Phrygian cadence

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English[edit]

Noun[edit]

Phrygian cadence

  1. (music) A type of imperfect cadence frequently found in Baroque compositions. The gesture consists of a IV6-V final cadence in the minor mode at the end of a slow movement or slow introduction. It implies that a fast movement is to follow without pause, generally in the same key.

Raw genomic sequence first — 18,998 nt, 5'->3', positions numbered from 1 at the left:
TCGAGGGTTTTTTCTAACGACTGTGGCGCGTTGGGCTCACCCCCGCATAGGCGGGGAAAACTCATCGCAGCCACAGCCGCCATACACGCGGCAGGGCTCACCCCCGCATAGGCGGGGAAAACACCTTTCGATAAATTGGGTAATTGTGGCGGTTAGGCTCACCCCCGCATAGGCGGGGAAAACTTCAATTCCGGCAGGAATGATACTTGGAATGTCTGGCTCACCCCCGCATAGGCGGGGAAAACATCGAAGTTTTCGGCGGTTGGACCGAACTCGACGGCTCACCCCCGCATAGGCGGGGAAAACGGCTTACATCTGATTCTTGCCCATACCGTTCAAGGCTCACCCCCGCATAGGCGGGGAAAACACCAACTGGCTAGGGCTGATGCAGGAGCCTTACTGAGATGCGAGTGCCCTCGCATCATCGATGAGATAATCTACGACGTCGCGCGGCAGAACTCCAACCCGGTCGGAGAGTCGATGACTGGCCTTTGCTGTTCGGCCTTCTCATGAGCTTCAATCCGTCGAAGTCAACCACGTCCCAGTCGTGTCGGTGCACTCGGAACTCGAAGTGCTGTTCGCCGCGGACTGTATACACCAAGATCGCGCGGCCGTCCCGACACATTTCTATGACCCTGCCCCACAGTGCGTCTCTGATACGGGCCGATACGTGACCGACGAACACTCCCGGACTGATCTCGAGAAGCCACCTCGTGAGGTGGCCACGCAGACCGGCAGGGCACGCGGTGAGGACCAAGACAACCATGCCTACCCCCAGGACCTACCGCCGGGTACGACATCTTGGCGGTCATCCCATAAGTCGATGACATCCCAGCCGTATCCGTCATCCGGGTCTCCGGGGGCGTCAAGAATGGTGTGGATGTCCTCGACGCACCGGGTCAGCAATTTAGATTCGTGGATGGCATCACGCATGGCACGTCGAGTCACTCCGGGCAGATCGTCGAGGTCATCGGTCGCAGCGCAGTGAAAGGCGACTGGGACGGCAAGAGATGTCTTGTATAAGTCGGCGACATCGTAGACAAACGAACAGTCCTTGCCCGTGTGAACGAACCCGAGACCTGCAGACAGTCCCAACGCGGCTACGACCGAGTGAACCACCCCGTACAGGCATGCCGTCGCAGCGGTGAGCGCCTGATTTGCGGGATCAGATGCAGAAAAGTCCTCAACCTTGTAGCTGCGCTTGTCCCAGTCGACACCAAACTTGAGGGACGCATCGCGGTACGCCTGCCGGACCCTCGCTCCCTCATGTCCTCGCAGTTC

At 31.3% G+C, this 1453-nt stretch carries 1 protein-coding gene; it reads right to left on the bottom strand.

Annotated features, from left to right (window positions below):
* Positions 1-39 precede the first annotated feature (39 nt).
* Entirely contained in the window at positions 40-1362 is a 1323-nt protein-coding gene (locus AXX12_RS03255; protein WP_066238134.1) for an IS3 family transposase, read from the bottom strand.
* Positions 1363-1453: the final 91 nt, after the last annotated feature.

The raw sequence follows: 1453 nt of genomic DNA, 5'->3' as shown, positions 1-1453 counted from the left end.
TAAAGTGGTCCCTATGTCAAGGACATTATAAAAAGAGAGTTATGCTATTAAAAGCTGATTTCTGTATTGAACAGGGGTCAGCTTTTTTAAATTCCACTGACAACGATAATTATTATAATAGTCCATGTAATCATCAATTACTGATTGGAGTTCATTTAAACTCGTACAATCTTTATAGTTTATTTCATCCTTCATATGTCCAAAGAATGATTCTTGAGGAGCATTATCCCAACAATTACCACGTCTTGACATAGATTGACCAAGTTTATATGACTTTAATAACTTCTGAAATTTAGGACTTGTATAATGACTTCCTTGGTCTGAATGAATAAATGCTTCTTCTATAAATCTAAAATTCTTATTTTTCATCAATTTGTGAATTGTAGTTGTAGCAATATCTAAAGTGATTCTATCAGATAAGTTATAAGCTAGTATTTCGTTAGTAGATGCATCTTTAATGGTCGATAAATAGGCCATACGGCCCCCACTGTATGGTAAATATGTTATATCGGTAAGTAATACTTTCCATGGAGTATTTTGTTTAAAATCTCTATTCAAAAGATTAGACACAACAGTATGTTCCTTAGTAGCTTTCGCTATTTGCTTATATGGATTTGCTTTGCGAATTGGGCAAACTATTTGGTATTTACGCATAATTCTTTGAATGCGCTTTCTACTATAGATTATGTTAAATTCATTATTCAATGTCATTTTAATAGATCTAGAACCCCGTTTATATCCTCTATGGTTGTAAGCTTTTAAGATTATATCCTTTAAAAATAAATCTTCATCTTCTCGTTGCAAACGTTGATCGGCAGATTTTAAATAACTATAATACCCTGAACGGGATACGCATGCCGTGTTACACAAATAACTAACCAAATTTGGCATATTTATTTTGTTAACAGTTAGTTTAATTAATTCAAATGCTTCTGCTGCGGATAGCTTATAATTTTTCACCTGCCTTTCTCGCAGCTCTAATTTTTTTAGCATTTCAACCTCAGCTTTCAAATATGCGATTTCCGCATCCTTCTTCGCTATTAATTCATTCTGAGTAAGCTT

Usage notes[edit]

  • The term Phrygian is, strictly speaking, inaccurate: the cadence does not represent or belong to the Phrygian mode. The name presumably arose because of the half-step movement (flat submediant degree to dominant degree) found in the bass, which to an extent resembles the II-I cadence of the Fifteenth century.